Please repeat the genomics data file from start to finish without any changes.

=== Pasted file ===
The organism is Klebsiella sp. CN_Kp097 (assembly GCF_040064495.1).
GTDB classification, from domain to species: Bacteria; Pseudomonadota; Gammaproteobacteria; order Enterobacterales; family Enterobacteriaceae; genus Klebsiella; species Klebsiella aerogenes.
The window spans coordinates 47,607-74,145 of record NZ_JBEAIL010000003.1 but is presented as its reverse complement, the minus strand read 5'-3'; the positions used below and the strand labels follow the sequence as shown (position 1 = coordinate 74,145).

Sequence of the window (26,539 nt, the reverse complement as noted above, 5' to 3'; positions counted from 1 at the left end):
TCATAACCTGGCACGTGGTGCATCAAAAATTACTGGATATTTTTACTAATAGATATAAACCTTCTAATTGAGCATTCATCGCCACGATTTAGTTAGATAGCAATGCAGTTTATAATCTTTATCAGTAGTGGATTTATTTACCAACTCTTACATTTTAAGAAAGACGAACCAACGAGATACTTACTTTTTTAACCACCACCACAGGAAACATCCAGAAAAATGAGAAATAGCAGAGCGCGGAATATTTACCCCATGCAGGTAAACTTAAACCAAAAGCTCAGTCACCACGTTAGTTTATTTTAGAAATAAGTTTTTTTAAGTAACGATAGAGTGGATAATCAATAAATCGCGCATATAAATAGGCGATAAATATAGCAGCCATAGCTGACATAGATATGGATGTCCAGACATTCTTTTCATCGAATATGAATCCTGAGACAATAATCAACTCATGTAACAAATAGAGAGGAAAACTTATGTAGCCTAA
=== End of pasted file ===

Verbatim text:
The organism is Klebsiella sp. CN_Kp097 (assembly GCF_040064495.1).
GTDB classification, from domain to species: Bacteria; Pseudomonadota; Gammaproteobacteria; order Enterobacterales; family Enterobacteriaceae; genus Klebsiella; species Klebsiella aerogenes.
The window spans coordinates 47,607-74,145 of record NZ_JBEAIL010000003.1 but is presented as its reverse complement, the minus strand read 5'-3'; the positions used below and the strand labels follow the sequence as shown (position 1 = coordinate 74,145).

Sequence of the window (26,539 nt, the reverse complement as noted above, 5' to 3'; positions counted from 1 at the left end):
TCATAACCTGGCACGTGGTGCATCAAAAATTACTGGATATTTTTACTAATAGATATAAACCTTCTAATTGAGCATTCATCGCCACGATTTAGTTAGATAGCAATGCAGTTTATAATCTTTATCAGTAGTGGATTTATTTACCAACTCTTACATTTTAAGAAAGACGAACCAACGAGATACTTACTTTTTTAACCACCACCACAGGAAACATCCAGAAAAATGAGAAATAGCAGAGCGCGGAATATTTACCCCATGCAGGTAAACTTAAACCAAAAGCTCAGTCACCACGTTAGTTTATTTTAGAAATAAGTTTTTTTAAGTAACGATAGAGTGGATAATCAATAAATCGCGCATATAAATAGGCGATAAATATAGCAGCCATAGCTGACATAGATATGGATGTCCAGACATTCTTTTCATCGAATATGAATCCTGAGACAATAATCAACTCATGTAACAAATAGAGAGGAAAACTTATGTAGCCTAA